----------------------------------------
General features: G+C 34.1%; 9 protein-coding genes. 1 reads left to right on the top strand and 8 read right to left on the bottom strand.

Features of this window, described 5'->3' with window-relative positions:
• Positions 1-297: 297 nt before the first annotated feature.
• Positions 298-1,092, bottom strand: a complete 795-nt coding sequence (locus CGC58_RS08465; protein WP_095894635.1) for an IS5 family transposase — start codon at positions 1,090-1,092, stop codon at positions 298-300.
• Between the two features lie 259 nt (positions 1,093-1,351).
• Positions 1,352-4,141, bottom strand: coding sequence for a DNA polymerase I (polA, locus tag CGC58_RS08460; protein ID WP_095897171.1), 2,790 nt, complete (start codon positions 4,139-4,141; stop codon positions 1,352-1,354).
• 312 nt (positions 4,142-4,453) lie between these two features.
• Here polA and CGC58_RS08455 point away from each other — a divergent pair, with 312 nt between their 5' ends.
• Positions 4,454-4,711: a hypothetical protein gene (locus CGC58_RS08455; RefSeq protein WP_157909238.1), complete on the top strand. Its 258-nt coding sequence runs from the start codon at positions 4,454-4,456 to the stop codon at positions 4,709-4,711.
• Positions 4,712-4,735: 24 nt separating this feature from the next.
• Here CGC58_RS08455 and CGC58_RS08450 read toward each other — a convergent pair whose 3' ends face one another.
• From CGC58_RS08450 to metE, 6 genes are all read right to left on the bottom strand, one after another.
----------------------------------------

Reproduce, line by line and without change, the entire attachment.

General features: G+C 34.1%; 9 protein-coding genes. 1 reads left to right on the top strand and 8 read right to left on the bottom strand.

Features of this window, described 5'->3' with window-relative positions:
• Positions 1-297: 297 nt before the first annotated feature.
• Positions 298-1,092, bottom strand: a complete 795-nt coding sequence (locus CGC58_RS08465; protein WP_095894635.1) for an IS5 family transposase — start codon at positions 1,090-1,092, stop codon at positions 298-300.
• Between the two features lie 259 nt (positions 1,093-1,351).
• Positions 1,352-4,141, bottom strand: coding sequence for a DNA polymerase I (polA, locus tag CGC58_RS08460; protein ID WP_095897171.1), 2,790 nt, complete (start codon positions 4,139-4,141; stop codon positions 1,352-1,354).
• 312 nt (positions 4,142-4,453) lie between these two features.
• Here polA and CGC58_RS08455 point away from each other — a divergent pair, with 312 nt between their 5' ends.
• Positions 4,454-4,711: a hypothetical protein gene (locus CGC58_RS08455; RefSeq protein WP_157909238.1), complete on the top strand. Its 258-nt coding sequence runs from the start codon at positions 4,454-4,456 to the stop codon at positions 4,709-4,711.
• Positions 4,712-4,735: 24 nt separating this feature from the next.
• Here CGC58_RS08455 and CGC58_RS08450 read toward each other — a convergent pair whose 3' ends face one another.
• From CGC58_RS08450 to metE, 6 genes are all read right to left on the bottom strand, one after another.